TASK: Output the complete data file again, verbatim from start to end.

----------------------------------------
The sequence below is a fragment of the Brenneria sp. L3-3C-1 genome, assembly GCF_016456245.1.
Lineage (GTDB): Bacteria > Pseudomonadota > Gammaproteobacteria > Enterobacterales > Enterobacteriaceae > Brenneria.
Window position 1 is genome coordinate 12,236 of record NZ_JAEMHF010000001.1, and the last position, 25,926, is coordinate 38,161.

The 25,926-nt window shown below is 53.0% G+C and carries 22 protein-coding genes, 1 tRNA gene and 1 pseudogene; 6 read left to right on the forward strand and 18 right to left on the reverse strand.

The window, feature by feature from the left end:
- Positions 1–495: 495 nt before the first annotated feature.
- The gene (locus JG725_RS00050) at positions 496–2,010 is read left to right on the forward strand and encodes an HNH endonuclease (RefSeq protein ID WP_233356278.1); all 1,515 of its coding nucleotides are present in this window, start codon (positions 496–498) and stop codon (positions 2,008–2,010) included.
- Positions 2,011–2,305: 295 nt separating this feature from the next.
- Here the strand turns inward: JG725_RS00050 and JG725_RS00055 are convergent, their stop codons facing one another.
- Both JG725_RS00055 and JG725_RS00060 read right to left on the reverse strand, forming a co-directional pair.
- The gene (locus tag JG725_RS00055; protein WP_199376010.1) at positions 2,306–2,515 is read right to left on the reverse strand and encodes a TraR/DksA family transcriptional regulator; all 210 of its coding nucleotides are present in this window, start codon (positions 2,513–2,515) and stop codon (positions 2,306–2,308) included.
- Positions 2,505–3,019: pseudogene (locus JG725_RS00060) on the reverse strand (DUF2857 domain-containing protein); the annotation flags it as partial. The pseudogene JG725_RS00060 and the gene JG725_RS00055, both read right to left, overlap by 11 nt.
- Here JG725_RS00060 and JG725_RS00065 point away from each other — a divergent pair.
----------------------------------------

The sequence below is a fragment of the Brenneria sp. L3-3C-1 genome, assembly GCF_016456245.1.
Lineage (GTDB): Bacteria > Pseudomonadota > Gammaproteobacteria > Enterobacterales > Enterobacteriaceae > Brenneria.
Window position 1 is genome coordinate 12,236 of record NZ_JAEMHF010000001.1, and the last position, 25,926, is coordinate 38,161.

The 25,926-nt window shown below is 53.0% G+C and carries 22 protein-coding genes, 1 tRNA gene and 1 pseudogene; 6 read left to right on the forward strand and 18 right to left on the reverse strand.

The window, feature by feature from the left end:
- Positions 1–495: 495 nt before the first annotated feature.
- The gene (locus JG725_RS00050) at positions 496–2,010 is read left to right on the forward strand and encodes an HNH endonuclease (RefSeq protein ID WP_233356278.1); all 1,515 of its coding nucleotides are present in this window, start codon (positions 496–498) and stop codon (positions 2,008–2,010) included.
- Positions 2,011–2,305: 295 nt separating this feature from the next.
- Here the strand turns inward: JG725_RS00050 and JG725_RS00055 are convergent, their stop codons facing one another.
- Both JG725_RS00055 and JG725_RS00060 read right to left on the reverse strand, forming a co-directional pair.
- The gene (locus tag JG725_RS00055; protein WP_199376010.1) at positions 2,306–2,515 is read right to left on the reverse strand and encodes a TraR/DksA family transcriptional regulator; all 210 of its coding nucleotides are present in this window, start codon (positions 2,513–2,515) and stop codon (positions 2,306–2,308) included.
- Positions 2,505–3,019: pseudogene (locus JG725_RS00060) on the reverse strand (DUF2857 domain-containing protein); the annotation flags it as partial. The pseudogene JG725_RS00060 and the gene JG725_RS00055, both read right to left, overlap by 11 nt.
- Here JG725_RS00060 and JG725_RS00065 point away from each other — a divergent pair.